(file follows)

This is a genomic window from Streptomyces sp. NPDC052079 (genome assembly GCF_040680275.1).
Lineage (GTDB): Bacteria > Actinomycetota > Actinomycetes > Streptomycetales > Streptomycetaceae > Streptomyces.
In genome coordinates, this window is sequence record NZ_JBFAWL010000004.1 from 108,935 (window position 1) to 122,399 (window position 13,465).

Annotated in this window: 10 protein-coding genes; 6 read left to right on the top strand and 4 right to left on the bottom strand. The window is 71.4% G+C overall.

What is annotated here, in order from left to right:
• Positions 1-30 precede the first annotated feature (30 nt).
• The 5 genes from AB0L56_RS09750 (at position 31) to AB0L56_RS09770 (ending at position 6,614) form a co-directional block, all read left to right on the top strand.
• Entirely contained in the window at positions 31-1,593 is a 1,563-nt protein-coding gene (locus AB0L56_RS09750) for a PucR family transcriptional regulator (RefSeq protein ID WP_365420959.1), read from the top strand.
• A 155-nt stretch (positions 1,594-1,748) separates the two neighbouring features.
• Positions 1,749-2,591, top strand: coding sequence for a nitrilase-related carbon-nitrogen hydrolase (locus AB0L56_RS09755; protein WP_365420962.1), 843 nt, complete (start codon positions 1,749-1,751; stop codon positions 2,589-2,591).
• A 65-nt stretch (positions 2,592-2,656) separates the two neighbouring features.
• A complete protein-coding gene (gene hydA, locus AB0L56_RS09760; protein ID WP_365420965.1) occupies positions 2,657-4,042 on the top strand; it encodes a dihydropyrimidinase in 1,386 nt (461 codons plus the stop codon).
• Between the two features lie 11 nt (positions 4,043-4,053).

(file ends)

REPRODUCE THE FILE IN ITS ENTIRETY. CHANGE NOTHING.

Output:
This is a genomic window from Streptomyces sp. NPDC052079 (genome assembly GCF_040680275.1).
Lineage (GTDB): Bacteria > Actinomycetota > Actinomycetes > Streptomycetales > Streptomycetaceae > Streptomyces.
In genome coordinates, this window is sequence record NZ_JBFAWL010000004.1 from 108,935 (window position 1) to 122,399 (window position 13,465).

Annotated in this window: 10 protein-coding genes; 6 read left to right on the top strand and 4 right to left on the bottom strand. The window is 71.4% G+C overall.

What is annotated here, in order from left to right:
• Positions 1-30 precede the first annotated feature (30 nt).
• The 5 genes from AB0L56_RS09750 (at position 31) to AB0L56_RS09770 (ending at position 6,614) form a co-directional block, all read left to right on the top strand.
• Entirely contained in the window at positions 31-1,593 is a 1,563-nt protein-coding gene (locus AB0L56_RS09750) for a PucR family transcriptional regulator (RefSeq protein ID WP_365420959.1), read from the top strand.
• A 155-nt stretch (positions 1,594-1,748) separates the two neighbouring features.
• Positions 1,749-2,591, top strand: coding sequence for a nitrilase-related carbon-nitrogen hydrolase (locus AB0L56_RS09755; protein WP_365420962.1), 843 nt, complete (start codon positions 1,749-1,751; stop codon positions 2,589-2,591).
• A 65-nt stretch (positions 2,592-2,656) separates the two neighbouring features.
• A complete protein-coding gene (gene hydA, locus AB0L56_RS09760; protein ID WP_365420965.1) occupies positions 2,657-4,042 on the top strand; it encodes a dihydropyrimidinase in 1,386 nt (461 codons plus the stop codon).
• Between the two features lie 11 nt (positions 4,043-4,053).